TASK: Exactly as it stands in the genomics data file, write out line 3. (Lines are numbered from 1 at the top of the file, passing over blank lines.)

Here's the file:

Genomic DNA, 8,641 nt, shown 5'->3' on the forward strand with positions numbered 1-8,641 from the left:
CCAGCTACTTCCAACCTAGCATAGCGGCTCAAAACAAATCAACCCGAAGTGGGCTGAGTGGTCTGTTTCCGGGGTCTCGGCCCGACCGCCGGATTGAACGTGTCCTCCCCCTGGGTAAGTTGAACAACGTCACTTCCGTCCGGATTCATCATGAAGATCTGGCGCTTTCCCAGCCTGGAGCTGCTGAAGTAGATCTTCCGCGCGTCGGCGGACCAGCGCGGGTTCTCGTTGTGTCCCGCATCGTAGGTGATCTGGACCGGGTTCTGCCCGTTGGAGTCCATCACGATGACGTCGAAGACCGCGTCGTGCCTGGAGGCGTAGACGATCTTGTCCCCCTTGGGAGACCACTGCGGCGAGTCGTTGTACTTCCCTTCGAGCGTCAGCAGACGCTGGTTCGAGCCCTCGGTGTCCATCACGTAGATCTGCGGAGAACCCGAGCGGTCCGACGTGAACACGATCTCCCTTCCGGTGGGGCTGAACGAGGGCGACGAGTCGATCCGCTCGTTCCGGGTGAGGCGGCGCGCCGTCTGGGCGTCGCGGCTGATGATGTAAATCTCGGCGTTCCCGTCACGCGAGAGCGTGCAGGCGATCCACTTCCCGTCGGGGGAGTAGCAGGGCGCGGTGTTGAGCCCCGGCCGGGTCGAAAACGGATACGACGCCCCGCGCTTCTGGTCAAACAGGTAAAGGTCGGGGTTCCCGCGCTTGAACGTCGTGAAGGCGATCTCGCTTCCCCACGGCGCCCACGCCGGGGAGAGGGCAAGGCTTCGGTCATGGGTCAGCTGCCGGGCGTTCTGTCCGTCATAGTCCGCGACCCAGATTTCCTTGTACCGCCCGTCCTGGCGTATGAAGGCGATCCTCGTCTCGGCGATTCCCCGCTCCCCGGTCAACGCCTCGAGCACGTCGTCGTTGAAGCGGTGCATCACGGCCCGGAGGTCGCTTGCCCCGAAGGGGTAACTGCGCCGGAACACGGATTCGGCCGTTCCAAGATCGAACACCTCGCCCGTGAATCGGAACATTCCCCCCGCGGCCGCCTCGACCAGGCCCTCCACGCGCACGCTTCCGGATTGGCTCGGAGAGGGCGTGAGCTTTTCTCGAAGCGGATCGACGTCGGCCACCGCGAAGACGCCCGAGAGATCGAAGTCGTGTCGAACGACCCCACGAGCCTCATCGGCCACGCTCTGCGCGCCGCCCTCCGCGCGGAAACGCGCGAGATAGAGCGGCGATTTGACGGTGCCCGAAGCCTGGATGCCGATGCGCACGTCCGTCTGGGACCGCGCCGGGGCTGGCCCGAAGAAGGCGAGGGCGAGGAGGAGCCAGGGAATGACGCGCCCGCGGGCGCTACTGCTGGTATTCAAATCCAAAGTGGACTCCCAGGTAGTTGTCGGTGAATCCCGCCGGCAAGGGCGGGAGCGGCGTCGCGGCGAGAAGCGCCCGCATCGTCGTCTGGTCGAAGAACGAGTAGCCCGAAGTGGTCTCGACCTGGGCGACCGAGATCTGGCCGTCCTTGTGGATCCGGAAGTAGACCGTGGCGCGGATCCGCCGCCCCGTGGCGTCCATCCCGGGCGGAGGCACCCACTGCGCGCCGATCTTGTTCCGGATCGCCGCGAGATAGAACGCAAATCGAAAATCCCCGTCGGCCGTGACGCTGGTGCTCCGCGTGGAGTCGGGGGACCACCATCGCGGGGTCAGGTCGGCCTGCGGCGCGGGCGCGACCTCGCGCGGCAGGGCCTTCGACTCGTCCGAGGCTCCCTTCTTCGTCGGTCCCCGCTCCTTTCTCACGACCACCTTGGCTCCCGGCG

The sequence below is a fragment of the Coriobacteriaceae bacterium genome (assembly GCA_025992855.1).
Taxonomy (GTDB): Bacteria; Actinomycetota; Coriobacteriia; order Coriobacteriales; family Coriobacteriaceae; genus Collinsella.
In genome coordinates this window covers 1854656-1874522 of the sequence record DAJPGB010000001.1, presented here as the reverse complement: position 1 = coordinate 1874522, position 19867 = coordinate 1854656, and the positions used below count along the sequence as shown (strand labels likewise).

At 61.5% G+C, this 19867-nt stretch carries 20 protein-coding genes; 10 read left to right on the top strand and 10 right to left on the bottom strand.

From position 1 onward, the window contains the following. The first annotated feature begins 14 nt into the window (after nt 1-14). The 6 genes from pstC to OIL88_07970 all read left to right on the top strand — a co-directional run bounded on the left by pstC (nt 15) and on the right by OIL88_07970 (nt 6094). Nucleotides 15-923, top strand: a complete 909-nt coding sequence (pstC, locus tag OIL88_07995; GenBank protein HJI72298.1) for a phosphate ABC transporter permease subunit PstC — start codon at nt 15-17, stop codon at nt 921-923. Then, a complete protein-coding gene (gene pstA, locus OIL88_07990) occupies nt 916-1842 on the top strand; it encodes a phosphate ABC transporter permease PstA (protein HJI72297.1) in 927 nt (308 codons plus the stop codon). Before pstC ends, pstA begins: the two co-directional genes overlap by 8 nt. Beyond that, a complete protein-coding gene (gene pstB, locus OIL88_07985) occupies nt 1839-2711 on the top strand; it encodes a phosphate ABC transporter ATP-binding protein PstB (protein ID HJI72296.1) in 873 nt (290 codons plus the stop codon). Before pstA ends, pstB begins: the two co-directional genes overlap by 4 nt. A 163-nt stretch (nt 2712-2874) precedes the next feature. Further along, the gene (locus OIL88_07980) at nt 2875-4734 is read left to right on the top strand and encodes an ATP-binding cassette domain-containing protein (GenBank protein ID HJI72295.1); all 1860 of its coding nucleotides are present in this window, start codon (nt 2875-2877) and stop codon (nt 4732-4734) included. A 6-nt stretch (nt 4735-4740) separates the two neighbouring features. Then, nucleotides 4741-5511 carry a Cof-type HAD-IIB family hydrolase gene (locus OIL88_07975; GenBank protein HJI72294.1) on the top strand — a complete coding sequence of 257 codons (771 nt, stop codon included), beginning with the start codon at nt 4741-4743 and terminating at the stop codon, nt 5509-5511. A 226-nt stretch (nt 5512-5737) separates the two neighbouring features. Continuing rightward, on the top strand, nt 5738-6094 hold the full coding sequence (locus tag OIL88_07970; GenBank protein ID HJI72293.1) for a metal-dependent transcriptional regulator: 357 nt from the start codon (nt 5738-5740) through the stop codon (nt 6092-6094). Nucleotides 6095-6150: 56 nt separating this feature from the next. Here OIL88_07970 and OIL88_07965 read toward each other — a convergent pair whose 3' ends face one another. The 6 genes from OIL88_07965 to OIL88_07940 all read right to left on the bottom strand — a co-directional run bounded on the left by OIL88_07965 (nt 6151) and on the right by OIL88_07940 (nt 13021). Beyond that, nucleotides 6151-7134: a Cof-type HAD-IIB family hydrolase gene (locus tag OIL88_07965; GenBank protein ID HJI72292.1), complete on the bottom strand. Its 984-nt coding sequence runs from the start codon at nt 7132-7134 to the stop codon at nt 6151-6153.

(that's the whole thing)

The sequence below is a fragment of the Coriobacteriaceae bacterium genome (assembly GCA_025992855.1).